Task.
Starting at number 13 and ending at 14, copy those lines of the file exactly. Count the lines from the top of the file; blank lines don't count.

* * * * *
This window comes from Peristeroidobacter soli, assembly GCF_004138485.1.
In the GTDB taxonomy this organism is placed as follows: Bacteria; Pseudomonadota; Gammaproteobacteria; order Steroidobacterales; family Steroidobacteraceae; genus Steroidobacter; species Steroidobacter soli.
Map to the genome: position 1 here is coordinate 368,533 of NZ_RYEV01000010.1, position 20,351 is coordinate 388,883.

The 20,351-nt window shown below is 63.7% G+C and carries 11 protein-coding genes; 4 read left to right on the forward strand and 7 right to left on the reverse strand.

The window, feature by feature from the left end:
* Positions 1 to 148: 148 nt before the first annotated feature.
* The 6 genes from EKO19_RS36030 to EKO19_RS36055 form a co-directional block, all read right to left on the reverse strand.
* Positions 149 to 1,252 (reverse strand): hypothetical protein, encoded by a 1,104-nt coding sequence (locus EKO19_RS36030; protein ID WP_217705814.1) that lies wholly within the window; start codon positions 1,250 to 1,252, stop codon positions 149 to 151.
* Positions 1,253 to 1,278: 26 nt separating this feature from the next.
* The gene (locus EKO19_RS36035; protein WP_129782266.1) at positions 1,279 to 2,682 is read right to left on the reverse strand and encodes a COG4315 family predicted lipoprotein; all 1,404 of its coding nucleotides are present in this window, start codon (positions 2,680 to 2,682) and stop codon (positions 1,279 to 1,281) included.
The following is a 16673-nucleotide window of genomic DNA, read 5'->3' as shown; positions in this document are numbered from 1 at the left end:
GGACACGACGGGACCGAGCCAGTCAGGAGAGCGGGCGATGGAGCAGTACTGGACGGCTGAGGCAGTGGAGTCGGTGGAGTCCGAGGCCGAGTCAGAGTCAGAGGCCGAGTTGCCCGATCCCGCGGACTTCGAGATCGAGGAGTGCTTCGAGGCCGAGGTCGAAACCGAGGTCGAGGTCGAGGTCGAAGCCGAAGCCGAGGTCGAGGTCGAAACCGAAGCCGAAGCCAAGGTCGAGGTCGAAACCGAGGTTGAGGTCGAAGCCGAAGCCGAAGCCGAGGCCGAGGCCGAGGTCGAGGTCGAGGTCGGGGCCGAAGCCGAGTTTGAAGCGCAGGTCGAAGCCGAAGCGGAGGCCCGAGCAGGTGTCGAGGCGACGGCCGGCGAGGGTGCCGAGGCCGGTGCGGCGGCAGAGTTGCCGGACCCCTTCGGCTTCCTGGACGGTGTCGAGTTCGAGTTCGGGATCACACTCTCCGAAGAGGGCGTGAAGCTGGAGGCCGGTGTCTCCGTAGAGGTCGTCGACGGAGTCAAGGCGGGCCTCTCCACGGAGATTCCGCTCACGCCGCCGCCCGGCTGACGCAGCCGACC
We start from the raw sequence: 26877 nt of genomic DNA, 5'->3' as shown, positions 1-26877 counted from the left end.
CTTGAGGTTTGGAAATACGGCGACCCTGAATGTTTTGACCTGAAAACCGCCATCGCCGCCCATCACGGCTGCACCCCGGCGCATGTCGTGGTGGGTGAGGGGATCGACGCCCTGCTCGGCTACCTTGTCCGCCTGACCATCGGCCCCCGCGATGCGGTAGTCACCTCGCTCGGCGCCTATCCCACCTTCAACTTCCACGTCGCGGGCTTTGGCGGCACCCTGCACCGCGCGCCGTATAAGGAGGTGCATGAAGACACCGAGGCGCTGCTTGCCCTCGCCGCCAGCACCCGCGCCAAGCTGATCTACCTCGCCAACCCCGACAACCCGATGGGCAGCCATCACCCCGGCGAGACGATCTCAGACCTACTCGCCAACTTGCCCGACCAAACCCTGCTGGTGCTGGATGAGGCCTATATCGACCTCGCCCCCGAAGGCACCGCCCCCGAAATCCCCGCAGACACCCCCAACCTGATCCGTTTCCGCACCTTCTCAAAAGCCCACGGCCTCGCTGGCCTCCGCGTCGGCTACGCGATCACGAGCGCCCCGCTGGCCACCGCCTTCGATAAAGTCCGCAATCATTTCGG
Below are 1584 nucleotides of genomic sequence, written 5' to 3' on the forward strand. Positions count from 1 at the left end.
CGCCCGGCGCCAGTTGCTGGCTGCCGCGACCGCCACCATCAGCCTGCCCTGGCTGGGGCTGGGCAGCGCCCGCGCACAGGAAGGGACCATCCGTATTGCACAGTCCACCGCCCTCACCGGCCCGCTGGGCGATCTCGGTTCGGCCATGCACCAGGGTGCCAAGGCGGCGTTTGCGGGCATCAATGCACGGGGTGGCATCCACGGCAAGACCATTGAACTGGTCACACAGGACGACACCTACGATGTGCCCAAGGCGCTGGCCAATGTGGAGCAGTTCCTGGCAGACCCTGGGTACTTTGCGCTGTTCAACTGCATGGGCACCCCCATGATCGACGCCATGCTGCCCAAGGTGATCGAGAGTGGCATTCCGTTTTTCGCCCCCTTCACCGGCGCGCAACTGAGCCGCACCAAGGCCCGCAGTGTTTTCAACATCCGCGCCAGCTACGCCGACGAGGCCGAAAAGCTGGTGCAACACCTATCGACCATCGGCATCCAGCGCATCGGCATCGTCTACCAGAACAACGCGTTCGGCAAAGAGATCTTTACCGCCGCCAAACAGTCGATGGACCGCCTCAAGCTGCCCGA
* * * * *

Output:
We start from the raw sequence: 26877 nt of genomic DNA, 5'->3' as shown, positions 1-26877 counted from the left end.
CTTGAGGTTTGGAAATACGGCGACCCTGAATGTTTTGACCTGAAAACCGCCATCGCCGCCCATCACGGCTGCACCCCGGCGCATGTCGTGGTGGGTGAGGGGATCGACGCCCTGCTCGGCTACCTTGTCCGCCTGACCATCGGCCCCCGCGATGCGGTAGTCACCTCGCTCGGCGCCTATCCCACCTTCAACTTCCACGTCGCGGGCTTTGGCGGCACCCTGCACCGCGCGCCGTATAAGGAGGTGCATGAAGACACCGAGGCGCTGCTTGCCCTCGCCGCCAGCACCCGCGCCAAGCTGATCTACCTCGCCAACCCCGACAACCCGATGGGCAGCCATCACCCCGGCGAGACGATCTCAGACCTACTCGCCAACTTGCCCGACCAAACCCTGCTGGTGCTGGATGAGGCCTATATCGACCTCGCCCCCGAAGGCACCGCCCCCGAAATCCCCGCAGACACCCCCAACCTGATCCGTTTCCGCACCTTCTCAAAAGCCCACGGCCTCGCTGGCCTCCGCGTCGGCTACGCGATCACGAGCGCCCCGCTGGCCACCGCCTTCGATAAAGTCCGCAATCATTTCGG